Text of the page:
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March 4, 2015

Plenty of #potash, but almost no low cost sources for crop production @MINING

While
the earth contains enough potash to meet the increased global demand
for crop production  and U.S. supplies are likely secure, some regions
lack potash deposits needed for optimal food crop yields.
...there
appears to be little to no potential to develop potash mines in either
China or India, where large populations create the need for highly
productive agricultural land


Plenty of potash, but almost no low cost sources for crop production US Geological Survey 

March 3, 2015

While
the earth contains enough potash to meet the increased global demand
for crop production  and U.S. supplies are likely secure, some regions
lack potash deposits needed for optimal food crop yields. According to a
recent USGS global assessment of potash resources, the costs of
importing potash long distances can limit its use and imports are
subject to supply disruptions.

“Global scarcity is not the issue
with potash – transportation costs are,” said USGS scientist Greta
Orris, who led the assessment. “We chose to assess potash because it is
used primarily for fertilizer and with the increasing global population,
the need for agricultural lands to be increasingly productive will
continue,” said Orris.

The U.S. imports more than 80 percent of
the potash it uses, mostly from the Elk Point Basin in Saskatchewan,
Canada. The Elk Basin is the world’s largest source of potash, having
provided at least 20 percent of the world’s potash supply for nearly 40
years.

The
U.S. produces potash from deposits in Utah and New Mexico. While
production from the Michigan basin recently ceased, a large potash
resource exists there.  Production and development of resources in
Michigan have been hindered by low potash prices, dated production
equipment, and poor transport infrastructure amongst other factors. A
significant potash resource in Arizona has also been identified, but
resources in other states tend to be relatively small.This global assessment, which includes a summary report and accompanying database,
is the most complete, up-to-date, GIS-based, global compilation of
information on known and potential potash resources from evaporite
sources. The database includes more than 900 known potash deposits with
measured resources. It also outlines 84 tracts throughout the world
where undiscovered future resources might be found.

there
appears to be little to no potential to develop potash mines in either
China or India, where large populations create the need for highly
productive agricultural land, which in turn requires large amounts of
appropriate fertilizers
“A significant finding of
this assessment is that there appears to be little to no potential to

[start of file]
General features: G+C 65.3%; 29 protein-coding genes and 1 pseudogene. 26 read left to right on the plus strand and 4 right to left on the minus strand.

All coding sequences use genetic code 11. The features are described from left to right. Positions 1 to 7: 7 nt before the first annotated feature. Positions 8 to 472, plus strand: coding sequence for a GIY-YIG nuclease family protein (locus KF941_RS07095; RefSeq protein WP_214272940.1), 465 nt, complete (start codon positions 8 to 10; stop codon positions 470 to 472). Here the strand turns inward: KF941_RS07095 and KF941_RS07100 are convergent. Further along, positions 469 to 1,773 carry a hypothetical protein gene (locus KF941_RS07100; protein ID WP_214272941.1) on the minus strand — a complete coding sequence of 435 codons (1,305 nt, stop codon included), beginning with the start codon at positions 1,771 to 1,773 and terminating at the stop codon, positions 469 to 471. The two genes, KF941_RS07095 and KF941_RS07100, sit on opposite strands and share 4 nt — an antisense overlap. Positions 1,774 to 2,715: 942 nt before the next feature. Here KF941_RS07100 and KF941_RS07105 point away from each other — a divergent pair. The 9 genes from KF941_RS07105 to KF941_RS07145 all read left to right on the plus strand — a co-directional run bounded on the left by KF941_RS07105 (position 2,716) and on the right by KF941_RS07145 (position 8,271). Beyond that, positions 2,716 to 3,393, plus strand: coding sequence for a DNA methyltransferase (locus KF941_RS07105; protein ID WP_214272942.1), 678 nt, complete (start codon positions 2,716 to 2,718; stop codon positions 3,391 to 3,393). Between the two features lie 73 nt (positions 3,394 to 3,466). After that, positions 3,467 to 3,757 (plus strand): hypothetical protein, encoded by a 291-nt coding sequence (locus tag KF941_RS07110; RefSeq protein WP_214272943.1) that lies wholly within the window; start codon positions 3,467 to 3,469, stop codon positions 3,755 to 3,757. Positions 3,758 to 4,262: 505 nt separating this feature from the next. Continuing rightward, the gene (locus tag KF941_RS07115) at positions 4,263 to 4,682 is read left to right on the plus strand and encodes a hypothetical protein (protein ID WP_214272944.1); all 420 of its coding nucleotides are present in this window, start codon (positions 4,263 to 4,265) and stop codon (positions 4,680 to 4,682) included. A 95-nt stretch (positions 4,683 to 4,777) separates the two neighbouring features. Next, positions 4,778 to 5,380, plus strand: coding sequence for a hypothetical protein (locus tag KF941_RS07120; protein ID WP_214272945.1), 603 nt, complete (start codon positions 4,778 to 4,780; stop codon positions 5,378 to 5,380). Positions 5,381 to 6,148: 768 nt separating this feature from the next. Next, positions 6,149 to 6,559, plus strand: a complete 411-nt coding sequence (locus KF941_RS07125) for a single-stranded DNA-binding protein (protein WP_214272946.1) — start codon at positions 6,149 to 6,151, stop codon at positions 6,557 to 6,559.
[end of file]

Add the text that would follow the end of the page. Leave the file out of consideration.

develop potash mines in either China or India, where large populations
create the need for highly productive agricultural land, which in turn
requires large amounts of appropriate fertilizers,” said Orris. “High
import costs have resulted in lower usage of potash fertilizers than
commonly seen in the U.S., and the potential for the land to be less
productive.”

Potash includes a variety of minerals, ores, or
processed products that contain potassium, one of three primary plant
nutrients essential for growing food crops and biofuels. Modern
agriculture requires large quantities of potassium so crop production is
adequate to feed a growing population as arable land acreage becomes
more limited. While potassium can be derived from other sources,
conventional potash deposits – those formed by evaporation — are the
only cost- effective source for large quantities of potassium needed for
high-yield agriculture.

The known deposits include location,
geology, resource, production and other descriptive information.
Potash-bearing basins may host tens of millions to more than 100 billion
metric tons of potassium. Examples include Elk Point Basin in Canada,
the Pripyat Basin in Belarus, the Solikamsk Basin in western Russia, and
the Zechstein Basin in Germany.

The biggest potash producers are
Canada, Russia, Belarus, and Israel. In addition to China and India,
other areas lacking conventional deposits include much of Africa,
Australia, and South America.

For the 84 tracts, the quantities of
undiscovered resources are not estimated in this report. Instead, the
tracts are classified into six categories that rank their potential to
provide potash resources in 25 to 50 years based on known resources in
the tract, level of available information, and whether geologic or other
deficiencies, such as lack of water, power, or other infrastructure,
could prevent or delay development of deposits. Potash tracts that may
have potash deposits in production within the next five years include
those in Ethiopia and the Republic of Congo.

More information on global and domestic potash, including demand, production, and uses is available from the USGS

See the article on Mining.com here: Plenty of potash, but almost no low cost sources for crop production | MINING.com



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